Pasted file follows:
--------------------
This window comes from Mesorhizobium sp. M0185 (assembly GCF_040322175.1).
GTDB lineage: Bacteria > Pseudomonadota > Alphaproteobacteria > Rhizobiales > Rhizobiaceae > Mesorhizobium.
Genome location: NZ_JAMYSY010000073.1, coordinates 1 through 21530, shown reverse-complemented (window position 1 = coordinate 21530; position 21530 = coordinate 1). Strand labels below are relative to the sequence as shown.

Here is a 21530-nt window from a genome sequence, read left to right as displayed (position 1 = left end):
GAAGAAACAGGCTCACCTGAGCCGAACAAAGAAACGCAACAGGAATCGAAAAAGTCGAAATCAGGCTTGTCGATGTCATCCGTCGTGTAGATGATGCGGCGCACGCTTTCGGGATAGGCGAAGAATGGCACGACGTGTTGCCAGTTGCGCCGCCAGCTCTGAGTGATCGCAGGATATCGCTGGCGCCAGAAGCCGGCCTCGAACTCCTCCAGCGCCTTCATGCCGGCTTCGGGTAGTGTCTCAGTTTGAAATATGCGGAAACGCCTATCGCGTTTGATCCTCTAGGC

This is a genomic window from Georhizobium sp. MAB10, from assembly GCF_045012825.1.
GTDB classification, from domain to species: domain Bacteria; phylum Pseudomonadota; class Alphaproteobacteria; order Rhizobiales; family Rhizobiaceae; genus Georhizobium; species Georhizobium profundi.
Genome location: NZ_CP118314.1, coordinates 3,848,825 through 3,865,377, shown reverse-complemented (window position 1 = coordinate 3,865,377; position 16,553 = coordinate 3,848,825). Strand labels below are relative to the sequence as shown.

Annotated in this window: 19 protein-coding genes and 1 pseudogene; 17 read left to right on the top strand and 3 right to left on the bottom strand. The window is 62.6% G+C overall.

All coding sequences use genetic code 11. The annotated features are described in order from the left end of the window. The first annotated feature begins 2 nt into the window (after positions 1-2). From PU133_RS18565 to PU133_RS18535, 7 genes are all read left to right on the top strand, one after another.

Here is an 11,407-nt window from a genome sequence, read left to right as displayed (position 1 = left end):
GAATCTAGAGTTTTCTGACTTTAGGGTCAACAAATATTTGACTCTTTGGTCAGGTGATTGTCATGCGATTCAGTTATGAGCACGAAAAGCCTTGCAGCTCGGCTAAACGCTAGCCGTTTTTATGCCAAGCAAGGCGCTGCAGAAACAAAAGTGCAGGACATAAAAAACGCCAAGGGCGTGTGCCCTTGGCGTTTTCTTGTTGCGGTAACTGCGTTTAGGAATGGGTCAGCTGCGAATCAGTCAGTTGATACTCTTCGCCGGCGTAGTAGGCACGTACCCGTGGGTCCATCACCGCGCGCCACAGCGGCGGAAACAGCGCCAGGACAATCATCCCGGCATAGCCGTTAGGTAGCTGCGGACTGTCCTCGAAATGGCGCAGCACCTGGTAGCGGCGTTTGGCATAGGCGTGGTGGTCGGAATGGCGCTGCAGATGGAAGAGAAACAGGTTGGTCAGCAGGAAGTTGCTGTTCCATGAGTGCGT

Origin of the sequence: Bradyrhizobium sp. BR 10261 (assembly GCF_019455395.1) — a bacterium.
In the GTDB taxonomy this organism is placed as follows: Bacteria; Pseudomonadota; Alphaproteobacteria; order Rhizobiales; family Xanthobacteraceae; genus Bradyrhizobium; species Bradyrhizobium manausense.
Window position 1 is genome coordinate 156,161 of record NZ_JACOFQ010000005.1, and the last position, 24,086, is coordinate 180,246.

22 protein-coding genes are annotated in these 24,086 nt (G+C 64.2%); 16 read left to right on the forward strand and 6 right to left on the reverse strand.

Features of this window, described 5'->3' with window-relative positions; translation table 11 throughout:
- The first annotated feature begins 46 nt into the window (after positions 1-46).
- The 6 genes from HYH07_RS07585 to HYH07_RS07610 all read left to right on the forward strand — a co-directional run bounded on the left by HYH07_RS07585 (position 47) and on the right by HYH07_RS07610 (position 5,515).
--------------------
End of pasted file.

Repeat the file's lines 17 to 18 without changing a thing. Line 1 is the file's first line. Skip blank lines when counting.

Features of this window, described 5'->3' with window-relative positions; translation table 11 throughout:
- The first annotated feature begins 46 nt into the window (after positions 1-46).